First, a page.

A League of Her Own

RIP Ted Stevens: Sponsor of Title IX

Senator Ted Stevens (R-AK) walks into the Senate Chamber in the Capitol in Washington for the first vote of the night on October 1, 2008. (UPI Photo/Yuri Gripas) Photo via Newscom Photo via Newscom

If you had told me, at any point in time before last week, that I would be dedicating part of LOHO's front page to the life and work of Senator Ted Stevens, I would have laughed you out of town.

Those of you who are familiar with my political leanings know that I agreed with Stevens about as much as Dennis Kucinich agrees with Sarah Palin. Plus, I loved making fun of his comment about the internet being a "series of tubes" more than just about anything else in life.

But recently, a loyal and beloved LOHO reader who worked for Senator Stevens made a comment about Ted Stevens and Title IX. Specifically, he asked why someone who held Title IX in such high esteem never gave Stevens, the co-sponsor of the Sentate bill, any credit for it.

The answer is because I had no idea he sponsored it.

For those of you who aren't familiar with the 1972 federal statute known as Title IX, it provides as follows:

No person in the United States shall, on the basis of sex, be excluded from participation in, be denied the benefits of, or be subjected to discrimination under any education program or activity receiving Federal financial assistance...
--United States Code Section 20
In short, high schools and colleges who wanted to continue to receive federal funds had to do one of the following:


  • Providing athletic participation opportunities that are substantially proportionate to the student enrollment, OR
  • Demonstrating a continual expansion of athletic opportunities for the underrepresented sex, OR
  • Demonstrating full and effective accommodation of the interest and ability of underrepresented sex.



Thought Title IX makes no mention of sports specifically, and has been used to provide women with equal access to math and science programs and scholarships, it's best known for the impact it's had on women's athletics.

If you were a girl who grew up in my mother's generation, you had basically 2-3 high school and college sports options: cheerleading (recently declared NOT to be a sport by a federal court), field hockey, and volleyball (if you were lucky).  But by the time the girls of my generation came of age, Title IX gave our schools three options when it came to women's athletics: 1) let us play with the boys (which some of us did); 2) start a girls' team, or 3) refuse to do either and lose federal funding.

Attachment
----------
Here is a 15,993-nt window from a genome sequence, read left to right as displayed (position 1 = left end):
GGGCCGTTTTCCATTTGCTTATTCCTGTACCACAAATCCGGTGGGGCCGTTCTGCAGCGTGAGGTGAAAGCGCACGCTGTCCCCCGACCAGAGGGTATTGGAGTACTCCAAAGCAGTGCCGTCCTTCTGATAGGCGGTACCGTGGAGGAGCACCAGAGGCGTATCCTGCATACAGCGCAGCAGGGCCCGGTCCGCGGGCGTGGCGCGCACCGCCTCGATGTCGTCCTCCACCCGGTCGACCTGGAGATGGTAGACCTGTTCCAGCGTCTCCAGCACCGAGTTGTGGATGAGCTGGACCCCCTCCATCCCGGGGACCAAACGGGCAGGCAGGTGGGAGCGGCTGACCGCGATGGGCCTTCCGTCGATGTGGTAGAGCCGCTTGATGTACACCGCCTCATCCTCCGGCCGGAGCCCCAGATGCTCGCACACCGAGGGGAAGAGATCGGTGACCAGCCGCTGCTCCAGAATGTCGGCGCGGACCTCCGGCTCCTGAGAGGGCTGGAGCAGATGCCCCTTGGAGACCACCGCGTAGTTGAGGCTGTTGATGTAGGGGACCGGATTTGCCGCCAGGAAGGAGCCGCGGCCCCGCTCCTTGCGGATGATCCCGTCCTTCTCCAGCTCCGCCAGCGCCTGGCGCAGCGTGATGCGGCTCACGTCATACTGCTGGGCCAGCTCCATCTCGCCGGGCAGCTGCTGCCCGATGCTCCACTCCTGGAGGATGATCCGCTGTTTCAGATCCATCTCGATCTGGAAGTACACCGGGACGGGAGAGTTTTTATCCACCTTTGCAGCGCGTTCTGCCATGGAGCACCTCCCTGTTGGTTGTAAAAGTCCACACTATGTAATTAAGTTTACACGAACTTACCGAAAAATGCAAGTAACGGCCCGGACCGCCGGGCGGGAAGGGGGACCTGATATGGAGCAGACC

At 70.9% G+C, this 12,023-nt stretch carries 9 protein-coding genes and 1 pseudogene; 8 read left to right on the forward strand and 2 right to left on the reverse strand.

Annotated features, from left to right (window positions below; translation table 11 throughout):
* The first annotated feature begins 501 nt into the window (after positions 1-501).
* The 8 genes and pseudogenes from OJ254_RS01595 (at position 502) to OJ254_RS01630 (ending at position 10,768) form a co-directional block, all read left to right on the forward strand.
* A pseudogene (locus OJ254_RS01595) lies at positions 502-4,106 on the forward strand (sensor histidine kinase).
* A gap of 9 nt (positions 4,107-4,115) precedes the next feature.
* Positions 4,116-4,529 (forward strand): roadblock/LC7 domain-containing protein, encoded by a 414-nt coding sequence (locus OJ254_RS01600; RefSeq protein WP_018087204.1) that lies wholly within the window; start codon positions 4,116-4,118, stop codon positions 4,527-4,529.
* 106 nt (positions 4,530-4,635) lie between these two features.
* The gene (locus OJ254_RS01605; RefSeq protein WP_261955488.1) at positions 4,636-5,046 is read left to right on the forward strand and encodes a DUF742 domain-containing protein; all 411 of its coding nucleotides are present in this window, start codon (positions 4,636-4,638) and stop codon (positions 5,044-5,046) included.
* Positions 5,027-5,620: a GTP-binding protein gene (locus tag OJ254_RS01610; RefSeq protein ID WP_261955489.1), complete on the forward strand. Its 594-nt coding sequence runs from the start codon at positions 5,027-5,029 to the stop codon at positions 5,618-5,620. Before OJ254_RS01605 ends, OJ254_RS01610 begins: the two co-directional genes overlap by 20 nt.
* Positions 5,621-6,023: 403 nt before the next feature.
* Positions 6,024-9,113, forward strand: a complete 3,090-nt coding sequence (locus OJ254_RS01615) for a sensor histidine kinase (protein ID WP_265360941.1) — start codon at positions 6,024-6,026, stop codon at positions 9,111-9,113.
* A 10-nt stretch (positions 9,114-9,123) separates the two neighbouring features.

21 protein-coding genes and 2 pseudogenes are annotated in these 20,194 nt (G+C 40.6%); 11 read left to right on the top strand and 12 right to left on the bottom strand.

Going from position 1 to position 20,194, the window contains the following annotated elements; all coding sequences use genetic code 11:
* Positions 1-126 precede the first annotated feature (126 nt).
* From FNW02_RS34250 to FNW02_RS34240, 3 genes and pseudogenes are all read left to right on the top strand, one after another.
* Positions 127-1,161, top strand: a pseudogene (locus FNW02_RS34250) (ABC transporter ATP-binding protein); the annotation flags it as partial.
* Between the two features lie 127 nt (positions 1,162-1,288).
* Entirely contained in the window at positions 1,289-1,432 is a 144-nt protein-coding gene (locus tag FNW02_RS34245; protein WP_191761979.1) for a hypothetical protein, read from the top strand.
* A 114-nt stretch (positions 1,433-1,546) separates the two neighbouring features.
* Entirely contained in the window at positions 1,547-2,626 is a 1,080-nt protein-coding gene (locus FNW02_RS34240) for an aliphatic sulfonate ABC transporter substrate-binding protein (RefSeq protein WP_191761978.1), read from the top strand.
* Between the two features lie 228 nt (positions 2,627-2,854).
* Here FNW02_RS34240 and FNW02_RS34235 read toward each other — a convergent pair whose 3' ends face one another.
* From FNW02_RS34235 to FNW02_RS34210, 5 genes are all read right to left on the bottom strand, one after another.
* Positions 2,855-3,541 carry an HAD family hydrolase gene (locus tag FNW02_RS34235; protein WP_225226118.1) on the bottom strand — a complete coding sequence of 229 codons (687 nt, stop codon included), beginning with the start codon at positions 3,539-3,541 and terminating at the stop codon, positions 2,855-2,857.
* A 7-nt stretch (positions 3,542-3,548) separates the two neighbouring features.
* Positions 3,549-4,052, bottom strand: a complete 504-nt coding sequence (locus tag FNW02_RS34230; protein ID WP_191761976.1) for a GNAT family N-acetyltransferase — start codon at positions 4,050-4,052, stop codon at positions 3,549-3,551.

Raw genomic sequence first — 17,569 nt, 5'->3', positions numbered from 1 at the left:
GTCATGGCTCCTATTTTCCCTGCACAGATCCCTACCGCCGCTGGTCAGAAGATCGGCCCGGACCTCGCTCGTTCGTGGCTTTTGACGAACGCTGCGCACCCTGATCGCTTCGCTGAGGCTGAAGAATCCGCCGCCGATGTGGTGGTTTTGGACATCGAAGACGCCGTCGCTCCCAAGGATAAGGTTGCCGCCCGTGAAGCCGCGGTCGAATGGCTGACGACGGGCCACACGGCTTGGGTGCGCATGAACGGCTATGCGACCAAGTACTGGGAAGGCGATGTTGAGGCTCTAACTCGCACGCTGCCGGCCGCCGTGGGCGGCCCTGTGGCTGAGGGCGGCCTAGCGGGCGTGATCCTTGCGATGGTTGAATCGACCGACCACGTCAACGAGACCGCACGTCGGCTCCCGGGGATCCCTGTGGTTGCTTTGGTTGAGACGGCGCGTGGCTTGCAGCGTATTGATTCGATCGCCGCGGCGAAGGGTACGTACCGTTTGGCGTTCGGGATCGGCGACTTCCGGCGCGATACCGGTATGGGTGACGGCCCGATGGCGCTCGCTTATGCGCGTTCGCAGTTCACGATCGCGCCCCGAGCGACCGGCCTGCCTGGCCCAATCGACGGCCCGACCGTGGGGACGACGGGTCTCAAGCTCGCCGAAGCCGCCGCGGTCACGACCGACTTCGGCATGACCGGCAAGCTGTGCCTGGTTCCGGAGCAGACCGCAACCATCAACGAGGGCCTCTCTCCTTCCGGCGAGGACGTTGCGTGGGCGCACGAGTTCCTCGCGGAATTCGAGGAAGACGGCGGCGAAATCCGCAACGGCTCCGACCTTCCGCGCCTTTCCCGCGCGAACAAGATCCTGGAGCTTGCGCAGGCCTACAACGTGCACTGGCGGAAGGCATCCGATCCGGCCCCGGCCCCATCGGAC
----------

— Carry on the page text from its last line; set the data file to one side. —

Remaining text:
Turns out that federal funding is a powerful motivator.

Today, those of us who entered high school and college post-1972 refer to ourselves as the daughters of Title IX. We are many. Without Title IX, there would be no Jennie Finch, no US World Cup Champion Soccer Team, no WNBA, no Misty May Trainor and Kerry Walsh, no Lindsay Vonn. Almost every famous female athlete in the US today benefitted from Title IX in one way or another. Not to mention women scientists, mathematicians, and computer analysts.

For me, no Title IX would have meant no years of high school and college soccer, volleyball, and diving. Years that I treasure and which helped make me the person I am today. Years that I still think about almost every day, in some capacity or another, and that always leave me with a smile on my face, even while I'm rubbing the soccer-induced bone bruises on my shins that will never completely go away.

So from one daughter of Title IX to one of its sponsors, thank you, Ted Stevens.




Recent Posts


Leave a comment


Aisle424 said:


Let's have a moment of silence on the internet tubes for Senator Stevens. *disables wi-fi*

JulieDiCaro said:


(turns on airplane mode) while getting pedicure.

AndCounting said:


loads cached copy of the fail whale.

JulieDiCaro said:



thisyearcub said:


I bet Ted wasn't happy when it was ruled that cheerleading wasn't a sport. My favorite story of him was when I read he once wore an Incredible Hulk tie during a Senate showdown. That's aces in my book!

gravedigger said:


Those days were a highlight of my time working with him. His (favorite) daughter Lilly gave it to him, and he said he'd wear it one day when he had a tough battle to face. It turned out to be a debate on ANWR, and the press noticed and ate it up. Soon, the company began sending him all kinds of Hulk memorabilia. When we closed the office, we found a stash of giant Hulk fists, and everyone took one home.

sloan peterson said:

default userpic local-auth auth-type-mt

Well-written Cubbiejulie....

gravedigger said:


This was really nice, Julie. Thanks.

Stevens used to tell us that the reason he felt so strongly about this was because his daughter wanted to play baseball. The league told him "they can play softball," which made him irate. As he had the power to do something about it, he did.

JulieDiCaro said:


you're welcome. :)

gravedigger said:


I now do freelance work for the staffer responsible for his comments. I say that because she explained to him that the internet was like a series of tubes. He trusted his staff and ran with it.

The thing is, this woman calls me because she can't figure out how to plug a mouse into her computer.

gravedigger said:


Also, kudos on finding a rare picture of the Boss smiling. His countenance was dour by nature, which most people assumed meant he was always in a foul mood. As one of my friends and fellow Stevens staffers said today, people don't realize that it was just his "walking face."

Max Power said:


Good work, Red.

Leave a Comment?

Some HTML is permitted: a, strong, em

What your comment will look like:


what will you say?

Most Active Pages Right Now

ChicagoNow.com on Facebook

A League of Her Own on Facebook

A League of Her Own - A Chicago Cubs Blog on Facebook